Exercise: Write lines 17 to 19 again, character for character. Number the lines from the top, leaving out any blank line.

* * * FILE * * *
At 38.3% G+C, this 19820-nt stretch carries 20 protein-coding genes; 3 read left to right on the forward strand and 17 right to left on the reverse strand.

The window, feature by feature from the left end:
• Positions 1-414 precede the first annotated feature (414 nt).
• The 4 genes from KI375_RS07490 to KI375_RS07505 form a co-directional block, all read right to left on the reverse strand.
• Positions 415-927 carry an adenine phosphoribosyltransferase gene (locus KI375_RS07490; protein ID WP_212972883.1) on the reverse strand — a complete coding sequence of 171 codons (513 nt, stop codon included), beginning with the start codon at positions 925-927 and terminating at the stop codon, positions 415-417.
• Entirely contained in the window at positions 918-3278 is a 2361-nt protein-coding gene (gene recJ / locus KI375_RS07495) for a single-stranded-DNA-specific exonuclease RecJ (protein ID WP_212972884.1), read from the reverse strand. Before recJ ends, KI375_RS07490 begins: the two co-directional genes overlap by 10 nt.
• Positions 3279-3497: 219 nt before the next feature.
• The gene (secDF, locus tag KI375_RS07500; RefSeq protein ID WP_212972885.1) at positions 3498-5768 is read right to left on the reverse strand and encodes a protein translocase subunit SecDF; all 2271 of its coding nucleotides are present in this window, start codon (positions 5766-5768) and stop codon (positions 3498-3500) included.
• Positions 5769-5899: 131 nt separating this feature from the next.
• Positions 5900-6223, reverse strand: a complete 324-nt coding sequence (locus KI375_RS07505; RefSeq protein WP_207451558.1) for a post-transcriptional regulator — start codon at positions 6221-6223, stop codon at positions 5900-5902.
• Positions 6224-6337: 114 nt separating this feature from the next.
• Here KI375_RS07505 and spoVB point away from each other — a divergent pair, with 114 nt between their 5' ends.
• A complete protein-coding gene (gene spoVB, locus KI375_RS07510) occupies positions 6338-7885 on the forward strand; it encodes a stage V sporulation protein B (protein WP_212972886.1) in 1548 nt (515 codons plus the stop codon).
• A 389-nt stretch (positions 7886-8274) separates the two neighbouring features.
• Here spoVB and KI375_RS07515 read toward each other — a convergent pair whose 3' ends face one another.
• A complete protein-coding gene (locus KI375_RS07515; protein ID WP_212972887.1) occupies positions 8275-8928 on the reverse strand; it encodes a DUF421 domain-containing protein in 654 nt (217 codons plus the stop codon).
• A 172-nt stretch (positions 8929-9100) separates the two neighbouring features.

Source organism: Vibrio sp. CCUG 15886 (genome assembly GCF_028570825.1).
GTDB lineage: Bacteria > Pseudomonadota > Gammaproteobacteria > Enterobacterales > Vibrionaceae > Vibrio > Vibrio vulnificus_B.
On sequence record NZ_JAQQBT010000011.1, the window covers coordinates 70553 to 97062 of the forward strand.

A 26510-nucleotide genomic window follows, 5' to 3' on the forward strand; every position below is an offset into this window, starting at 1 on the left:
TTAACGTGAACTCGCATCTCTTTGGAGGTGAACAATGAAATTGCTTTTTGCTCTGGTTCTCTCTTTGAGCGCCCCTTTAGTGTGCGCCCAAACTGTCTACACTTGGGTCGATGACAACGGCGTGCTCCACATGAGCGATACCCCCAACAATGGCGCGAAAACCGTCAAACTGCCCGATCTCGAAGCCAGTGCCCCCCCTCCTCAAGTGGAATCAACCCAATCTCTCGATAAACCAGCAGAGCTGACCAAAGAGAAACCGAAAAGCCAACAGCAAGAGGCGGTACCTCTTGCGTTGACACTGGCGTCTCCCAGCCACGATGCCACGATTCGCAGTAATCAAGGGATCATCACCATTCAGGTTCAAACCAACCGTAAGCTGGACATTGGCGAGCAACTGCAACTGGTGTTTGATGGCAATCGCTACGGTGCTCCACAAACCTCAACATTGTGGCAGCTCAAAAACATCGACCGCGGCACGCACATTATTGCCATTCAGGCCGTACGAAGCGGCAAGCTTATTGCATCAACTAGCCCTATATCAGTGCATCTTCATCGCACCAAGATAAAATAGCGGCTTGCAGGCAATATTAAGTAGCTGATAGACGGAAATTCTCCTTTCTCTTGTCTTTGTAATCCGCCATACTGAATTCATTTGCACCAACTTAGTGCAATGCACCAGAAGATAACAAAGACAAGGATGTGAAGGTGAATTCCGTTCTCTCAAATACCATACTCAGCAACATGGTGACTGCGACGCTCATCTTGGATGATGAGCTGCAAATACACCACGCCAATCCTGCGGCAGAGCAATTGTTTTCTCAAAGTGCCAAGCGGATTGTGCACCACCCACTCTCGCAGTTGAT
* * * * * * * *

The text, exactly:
• A 172-nt stretch (positions 8929-9100) separates the two neighbouring features.

Source organism: Vibrio sp. CCUG 15886 (genome assembly GCF_028570825.1).
GTDB lineage: Bacteria > Pseudomonadota > Gammaproteobacteria > Enterobacterales > Vibrionaceae > Vibrio > Vibrio vulnificus_B.